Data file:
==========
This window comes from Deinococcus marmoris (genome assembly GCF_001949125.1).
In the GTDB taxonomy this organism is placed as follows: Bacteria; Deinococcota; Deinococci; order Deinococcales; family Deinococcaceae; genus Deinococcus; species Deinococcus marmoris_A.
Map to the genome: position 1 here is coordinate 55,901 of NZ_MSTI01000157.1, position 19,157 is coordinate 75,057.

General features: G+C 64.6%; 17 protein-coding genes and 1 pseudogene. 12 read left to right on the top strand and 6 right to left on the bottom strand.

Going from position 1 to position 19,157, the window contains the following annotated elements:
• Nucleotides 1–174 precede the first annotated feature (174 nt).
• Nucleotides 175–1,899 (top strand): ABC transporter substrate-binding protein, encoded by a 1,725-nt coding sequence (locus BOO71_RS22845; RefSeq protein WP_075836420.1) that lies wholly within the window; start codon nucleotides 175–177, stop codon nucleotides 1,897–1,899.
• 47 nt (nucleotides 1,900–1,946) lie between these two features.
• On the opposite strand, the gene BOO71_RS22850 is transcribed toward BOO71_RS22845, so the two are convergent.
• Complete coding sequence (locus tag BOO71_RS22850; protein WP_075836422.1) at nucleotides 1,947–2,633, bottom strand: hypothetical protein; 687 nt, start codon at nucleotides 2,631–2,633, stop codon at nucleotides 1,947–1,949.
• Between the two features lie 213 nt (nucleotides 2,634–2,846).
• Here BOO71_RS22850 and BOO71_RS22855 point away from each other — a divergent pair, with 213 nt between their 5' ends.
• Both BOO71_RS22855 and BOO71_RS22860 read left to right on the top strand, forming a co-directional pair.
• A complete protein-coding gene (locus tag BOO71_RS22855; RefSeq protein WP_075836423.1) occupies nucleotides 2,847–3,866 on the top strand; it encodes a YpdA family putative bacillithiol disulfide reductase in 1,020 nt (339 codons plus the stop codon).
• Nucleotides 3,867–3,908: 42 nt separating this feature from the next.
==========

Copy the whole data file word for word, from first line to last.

This window comes from Deinococcus marmoris (genome assembly GCF_001949125.1).
In the GTDB taxonomy this organism is placed as follows: Bacteria; Deinococcota; Deinococci; order Deinococcales; family Deinococcaceae; genus Deinococcus; species Deinococcus marmoris_A.
Map to the genome: position 1 here is coordinate 55,901 of NZ_MSTI01000157.1, position 19,157 is coordinate 75,057.

General features: G+C 64.6%; 17 protein-coding genes and 1 pseudogene. 12 read left to right on the top strand and 6 right to left on the bottom strand.

Going from position 1 to position 19,157, the window contains the following annotated elements:
• Nucleotides 1–174 precede the first annotated feature (174 nt).
• Nucleotides 175–1,899 (top strand): ABC transporter substrate-binding protein, encoded by a 1,725-nt coding sequence (locus BOO71_RS22845; RefSeq protein WP_075836420.1) that lies wholly within the window; start codon nucleotides 175–177, stop codon nucleotides 1,897–1,899.
• 47 nt (nucleotides 1,900–1,946) lie between these two features.
• On the opposite strand, the gene BOO71_RS22850 is transcribed toward BOO71_RS22845, so the two are convergent.
• Complete coding sequence (locus tag BOO71_RS22850; protein WP_075836422.1) at nucleotides 1,947–2,633, bottom strand: hypothetical protein; 687 nt, start codon at nucleotides 2,631–2,633, stop codon at nucleotides 1,947–1,949.
• Between the two features lie 213 nt (nucleotides 2,634–2,846).
• Here BOO71_RS22850 and BOO71_RS22855 point away from each other — a divergent pair, with 213 nt between their 5' ends.
• Both BOO71_RS22855 and BOO71_RS22860 read left to right on the top strand, forming a co-directional pair.
• A complete protein-coding gene (locus tag BOO71_RS22855; RefSeq protein WP_075836423.1) occupies nucleotides 2,847–3,866 on the top strand; it encodes a YpdA family putative bacillithiol disulfide reductase in 1,020 nt (339 codons plus the stop codon).
• Nucleotides 3,867–3,908: 42 nt separating this feature from the next.